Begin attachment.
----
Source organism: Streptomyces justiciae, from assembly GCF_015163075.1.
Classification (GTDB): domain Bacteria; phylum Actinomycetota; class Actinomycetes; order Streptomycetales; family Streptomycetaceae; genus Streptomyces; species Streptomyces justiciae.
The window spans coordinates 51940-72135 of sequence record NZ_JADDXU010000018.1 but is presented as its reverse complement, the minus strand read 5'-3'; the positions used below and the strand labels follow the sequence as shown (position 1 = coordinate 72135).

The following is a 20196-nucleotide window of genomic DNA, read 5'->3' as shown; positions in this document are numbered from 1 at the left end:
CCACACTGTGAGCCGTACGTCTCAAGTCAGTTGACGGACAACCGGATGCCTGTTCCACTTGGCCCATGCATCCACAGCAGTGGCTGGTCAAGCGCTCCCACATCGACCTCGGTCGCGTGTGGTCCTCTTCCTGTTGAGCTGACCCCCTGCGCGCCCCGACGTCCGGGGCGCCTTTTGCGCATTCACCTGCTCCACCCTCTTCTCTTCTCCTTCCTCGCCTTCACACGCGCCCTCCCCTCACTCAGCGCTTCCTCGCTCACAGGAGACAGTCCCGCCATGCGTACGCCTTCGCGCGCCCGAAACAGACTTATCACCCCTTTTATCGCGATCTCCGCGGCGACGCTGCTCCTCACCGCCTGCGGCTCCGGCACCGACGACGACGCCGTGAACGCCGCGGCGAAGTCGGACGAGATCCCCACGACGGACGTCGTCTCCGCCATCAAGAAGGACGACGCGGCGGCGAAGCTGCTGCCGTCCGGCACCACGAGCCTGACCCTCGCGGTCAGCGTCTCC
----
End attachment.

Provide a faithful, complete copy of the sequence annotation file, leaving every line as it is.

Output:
Source organism: Streptomyces justiciae, from assembly GCF_015163075.1.
Classification (GTDB): domain Bacteria; phylum Actinomycetota; class Actinomycetes; order Streptomycetales; family Streptomycetaceae; genus Streptomyces; species Streptomyces justiciae.
The window spans coordinates 51940-72135 of sequence record NZ_JADDXU010000018.1 but is presented as its reverse complement, the minus strand read 5'-3'; the positions used below and the strand labels follow the sequence as shown (position 1 = coordinate 72135).

The following is a 20196-nucleotide window of genomic DNA, read 5'->3' as shown; positions in this document are numbered from 1 at the left end:
CCACACTGTGAGCCGTACGTCTCAAGTCAGTTGACGGACAACCGGATGCCTGTTCCACTTGGCCCATGCATCCACAGCAGTGGCTGGTCAAGCGCTCCCACATCGACCTCGGTCGCGTGTGGTCCTCTTCCTGTTGAGCTGACCCCCTGCGCGCCCCGACGTCCGGGGCGCCTTTTGCGCATTCACCTGCTCCACCCTCTTCTCTTCTCCTTCCTCGCCTTCACACGCGCCCTCCCCTCACTCAGCGCTTCCTCGCTCACAGGAGACAGTCCCGCCATGCGTACGCCTTCGCGCGCCCGAAACAGACTTATCACCCCTTTTATCGCGATCTCCGCGGCGACGCTGCTCCTCACCGCCTGCGGCTCCGGCACCGACGACGACGCCGTGAACGCCGCGGCGAAGTCGGACGAGATCCCCACGACGGACGTCGTCTCCGCCATCAAGAAGGACGACGCGGCGGCGAAGCTGCTGCCGTCCGGCACCACGAGCCTGACCCTCGCGGTCAGCGTCTCC